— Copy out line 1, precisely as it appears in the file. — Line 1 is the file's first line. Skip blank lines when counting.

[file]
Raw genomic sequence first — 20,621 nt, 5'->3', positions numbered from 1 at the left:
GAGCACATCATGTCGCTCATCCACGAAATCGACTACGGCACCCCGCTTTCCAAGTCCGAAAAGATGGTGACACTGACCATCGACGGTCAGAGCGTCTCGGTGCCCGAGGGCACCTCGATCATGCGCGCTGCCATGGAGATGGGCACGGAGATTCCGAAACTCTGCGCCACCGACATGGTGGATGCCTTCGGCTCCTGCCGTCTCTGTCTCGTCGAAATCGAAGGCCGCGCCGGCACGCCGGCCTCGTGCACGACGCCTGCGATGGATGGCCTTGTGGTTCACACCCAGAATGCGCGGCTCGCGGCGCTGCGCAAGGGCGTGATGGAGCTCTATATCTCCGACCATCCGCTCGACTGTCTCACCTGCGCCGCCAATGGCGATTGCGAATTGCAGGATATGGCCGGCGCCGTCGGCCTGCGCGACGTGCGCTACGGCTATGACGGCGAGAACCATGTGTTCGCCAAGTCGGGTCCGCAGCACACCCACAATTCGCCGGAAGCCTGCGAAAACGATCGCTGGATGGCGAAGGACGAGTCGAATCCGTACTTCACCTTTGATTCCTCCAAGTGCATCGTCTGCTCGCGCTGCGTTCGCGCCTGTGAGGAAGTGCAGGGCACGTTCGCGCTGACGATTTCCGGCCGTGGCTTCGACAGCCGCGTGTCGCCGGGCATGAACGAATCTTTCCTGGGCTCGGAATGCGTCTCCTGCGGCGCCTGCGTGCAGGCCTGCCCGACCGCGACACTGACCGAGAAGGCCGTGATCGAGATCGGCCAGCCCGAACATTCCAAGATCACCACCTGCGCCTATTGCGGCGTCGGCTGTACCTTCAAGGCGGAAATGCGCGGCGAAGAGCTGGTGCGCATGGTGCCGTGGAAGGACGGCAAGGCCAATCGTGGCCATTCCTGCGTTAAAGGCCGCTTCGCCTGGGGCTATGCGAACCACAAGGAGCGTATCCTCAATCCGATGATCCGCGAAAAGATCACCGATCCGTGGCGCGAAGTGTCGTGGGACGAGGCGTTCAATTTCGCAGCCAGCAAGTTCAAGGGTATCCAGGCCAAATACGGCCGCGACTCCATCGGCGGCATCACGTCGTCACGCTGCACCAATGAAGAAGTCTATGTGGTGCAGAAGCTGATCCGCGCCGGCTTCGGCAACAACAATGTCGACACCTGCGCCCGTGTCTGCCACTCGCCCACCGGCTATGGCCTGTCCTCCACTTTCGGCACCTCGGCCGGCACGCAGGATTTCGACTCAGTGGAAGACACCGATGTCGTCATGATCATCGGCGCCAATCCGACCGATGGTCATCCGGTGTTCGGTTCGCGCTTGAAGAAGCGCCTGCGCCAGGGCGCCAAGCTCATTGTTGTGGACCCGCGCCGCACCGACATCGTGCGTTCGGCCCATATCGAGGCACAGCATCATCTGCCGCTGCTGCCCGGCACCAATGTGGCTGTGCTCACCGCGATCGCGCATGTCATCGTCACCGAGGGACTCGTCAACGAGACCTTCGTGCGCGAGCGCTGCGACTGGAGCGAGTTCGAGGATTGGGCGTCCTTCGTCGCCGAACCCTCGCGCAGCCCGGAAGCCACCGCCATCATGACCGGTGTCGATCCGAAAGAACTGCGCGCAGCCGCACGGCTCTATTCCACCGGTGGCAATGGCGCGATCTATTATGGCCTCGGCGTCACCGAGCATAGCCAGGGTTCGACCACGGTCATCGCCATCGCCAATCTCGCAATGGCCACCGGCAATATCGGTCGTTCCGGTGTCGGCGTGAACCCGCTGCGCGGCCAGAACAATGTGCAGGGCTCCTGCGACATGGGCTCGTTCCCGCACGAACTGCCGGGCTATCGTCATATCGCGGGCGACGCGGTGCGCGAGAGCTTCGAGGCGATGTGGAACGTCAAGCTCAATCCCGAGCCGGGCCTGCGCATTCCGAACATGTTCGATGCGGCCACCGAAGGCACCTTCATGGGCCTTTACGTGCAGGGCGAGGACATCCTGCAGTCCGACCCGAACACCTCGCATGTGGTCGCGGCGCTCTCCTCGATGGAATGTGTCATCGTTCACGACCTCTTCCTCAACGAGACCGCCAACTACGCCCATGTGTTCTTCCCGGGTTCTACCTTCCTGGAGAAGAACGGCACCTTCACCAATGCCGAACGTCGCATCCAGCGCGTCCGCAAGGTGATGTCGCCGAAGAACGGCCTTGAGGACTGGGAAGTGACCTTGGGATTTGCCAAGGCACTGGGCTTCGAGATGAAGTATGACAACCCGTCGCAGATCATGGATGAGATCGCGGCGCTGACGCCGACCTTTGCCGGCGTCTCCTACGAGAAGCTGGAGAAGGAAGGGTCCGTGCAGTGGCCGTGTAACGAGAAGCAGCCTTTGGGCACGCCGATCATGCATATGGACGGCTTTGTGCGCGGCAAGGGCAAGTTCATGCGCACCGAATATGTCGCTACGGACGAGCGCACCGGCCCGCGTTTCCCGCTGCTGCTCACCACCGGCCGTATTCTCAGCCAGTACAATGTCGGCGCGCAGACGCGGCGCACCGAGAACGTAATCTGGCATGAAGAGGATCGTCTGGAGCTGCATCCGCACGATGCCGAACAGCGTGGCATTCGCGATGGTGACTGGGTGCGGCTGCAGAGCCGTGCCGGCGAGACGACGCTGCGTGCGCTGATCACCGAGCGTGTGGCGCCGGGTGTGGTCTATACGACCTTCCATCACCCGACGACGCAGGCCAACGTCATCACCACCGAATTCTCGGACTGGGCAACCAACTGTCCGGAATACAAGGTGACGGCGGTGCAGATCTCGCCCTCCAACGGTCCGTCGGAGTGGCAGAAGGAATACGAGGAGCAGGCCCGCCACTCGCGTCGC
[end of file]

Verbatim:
Raw genomic sequence first — 20,621 nt, 5'->3', positions numbered from 1 at the left: